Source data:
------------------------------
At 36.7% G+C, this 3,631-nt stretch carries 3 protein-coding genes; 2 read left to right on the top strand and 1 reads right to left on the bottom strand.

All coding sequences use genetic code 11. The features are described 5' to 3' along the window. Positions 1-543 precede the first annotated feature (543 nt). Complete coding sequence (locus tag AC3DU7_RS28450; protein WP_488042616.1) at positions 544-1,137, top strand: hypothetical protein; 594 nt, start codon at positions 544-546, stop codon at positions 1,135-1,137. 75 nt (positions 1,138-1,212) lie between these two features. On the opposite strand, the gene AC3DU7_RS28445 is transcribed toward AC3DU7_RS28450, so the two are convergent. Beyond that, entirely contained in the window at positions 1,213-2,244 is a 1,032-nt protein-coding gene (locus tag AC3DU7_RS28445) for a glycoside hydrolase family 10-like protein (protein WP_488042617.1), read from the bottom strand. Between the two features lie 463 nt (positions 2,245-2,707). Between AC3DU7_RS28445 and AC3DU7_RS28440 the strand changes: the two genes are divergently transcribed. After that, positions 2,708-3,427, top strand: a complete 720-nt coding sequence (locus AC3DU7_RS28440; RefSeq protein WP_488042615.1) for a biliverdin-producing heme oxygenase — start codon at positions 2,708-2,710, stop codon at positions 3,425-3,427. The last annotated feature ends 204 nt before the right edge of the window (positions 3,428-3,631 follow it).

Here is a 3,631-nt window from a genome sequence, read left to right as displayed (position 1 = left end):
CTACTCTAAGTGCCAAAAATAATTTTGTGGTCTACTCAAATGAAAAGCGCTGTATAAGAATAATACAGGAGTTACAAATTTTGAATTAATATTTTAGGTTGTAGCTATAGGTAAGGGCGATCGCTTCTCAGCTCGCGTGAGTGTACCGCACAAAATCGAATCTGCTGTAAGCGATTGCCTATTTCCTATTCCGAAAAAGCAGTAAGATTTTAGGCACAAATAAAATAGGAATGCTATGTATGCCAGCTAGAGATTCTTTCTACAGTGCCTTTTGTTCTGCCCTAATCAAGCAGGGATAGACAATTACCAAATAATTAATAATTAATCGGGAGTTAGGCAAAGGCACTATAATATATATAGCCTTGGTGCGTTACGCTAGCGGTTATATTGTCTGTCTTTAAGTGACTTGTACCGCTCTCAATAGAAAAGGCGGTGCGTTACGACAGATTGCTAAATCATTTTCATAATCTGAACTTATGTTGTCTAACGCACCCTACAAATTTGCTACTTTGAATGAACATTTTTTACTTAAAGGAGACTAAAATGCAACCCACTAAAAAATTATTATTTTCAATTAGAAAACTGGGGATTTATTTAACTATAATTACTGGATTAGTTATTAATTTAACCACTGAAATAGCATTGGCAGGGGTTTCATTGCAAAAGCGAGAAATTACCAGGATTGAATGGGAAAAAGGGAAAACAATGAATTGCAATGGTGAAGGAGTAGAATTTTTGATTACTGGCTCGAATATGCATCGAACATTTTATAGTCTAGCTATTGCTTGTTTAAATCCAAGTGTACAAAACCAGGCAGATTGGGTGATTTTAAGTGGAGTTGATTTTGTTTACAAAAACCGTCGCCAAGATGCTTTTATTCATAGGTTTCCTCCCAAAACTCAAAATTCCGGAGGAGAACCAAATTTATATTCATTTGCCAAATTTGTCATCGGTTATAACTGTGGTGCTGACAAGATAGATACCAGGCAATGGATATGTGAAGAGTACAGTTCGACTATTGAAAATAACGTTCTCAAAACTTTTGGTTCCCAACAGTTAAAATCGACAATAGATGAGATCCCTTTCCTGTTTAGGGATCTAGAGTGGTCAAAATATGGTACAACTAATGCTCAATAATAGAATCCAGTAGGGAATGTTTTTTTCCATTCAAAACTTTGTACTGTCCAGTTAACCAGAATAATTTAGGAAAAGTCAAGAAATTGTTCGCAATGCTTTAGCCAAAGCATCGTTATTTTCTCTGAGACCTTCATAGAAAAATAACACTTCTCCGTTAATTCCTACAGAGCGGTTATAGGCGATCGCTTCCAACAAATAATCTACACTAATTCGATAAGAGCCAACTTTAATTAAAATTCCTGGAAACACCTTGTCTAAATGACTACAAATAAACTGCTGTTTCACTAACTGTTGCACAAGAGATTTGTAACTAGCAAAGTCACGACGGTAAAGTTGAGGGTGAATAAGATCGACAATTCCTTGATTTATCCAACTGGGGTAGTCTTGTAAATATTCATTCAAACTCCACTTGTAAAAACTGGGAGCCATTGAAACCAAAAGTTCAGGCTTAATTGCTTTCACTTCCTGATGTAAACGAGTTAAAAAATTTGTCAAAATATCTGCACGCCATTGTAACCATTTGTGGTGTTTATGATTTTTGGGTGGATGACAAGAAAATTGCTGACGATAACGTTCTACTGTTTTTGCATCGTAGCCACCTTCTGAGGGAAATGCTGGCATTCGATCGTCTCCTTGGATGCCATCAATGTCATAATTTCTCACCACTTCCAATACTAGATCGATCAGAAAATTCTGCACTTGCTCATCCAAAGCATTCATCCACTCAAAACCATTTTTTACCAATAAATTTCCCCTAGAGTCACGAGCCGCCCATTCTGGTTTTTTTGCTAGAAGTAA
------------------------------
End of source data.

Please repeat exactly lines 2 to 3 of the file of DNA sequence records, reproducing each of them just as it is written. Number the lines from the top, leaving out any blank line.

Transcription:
All coding sequences use genetic code 11. The features are described 5' to 3' along the window. Positions 1-543 precede the first annotated feature (543 nt). Complete coding sequence (locus tag AC3DU7_RS28450; protein WP_488042616.1) at positions 544-1,137, top strand: hypothetical protein; 594 nt, start codon at positions 544-546, stop codon at positions 1,135-1,137. 75 nt (positions 1,138-1,212) lie between these two features. On the opposite strand, the gene AC3DU7_RS28445 is transcribed toward AC3DU7_RS28450, so the two are convergent. Beyond that, entirely contained in the window at positions 1,213-2,244 is a 1,032-nt protein-coding gene (locus tag AC3DU7_RS28445) for a glycoside hydrolase family 10-like protein (protein WP_488042617.1), read from the bottom strand. Between the two features lie 463 nt (positions 2,245-2,707). Between AC3DU7_RS28445 and AC3DU7_RS28440 the strand changes: the two genes are divergently transcribed. After that, positions 2,708-3,427, top strand: a complete 720-nt coding sequence (locus AC3DU7_RS28440; RefSeq protein WP_488042615.1) for a biliverdin-producing heme oxygenase — start codon at positions 2,708-2,710, stop codon at positions 3,425-3,427. The last annotated feature ends 204 nt before the right edge of the window (positions 3,428-3,631 follow it).

Here is a 3,631-nt window from a genome sequence, read left to right as displayed (position 1 = left end):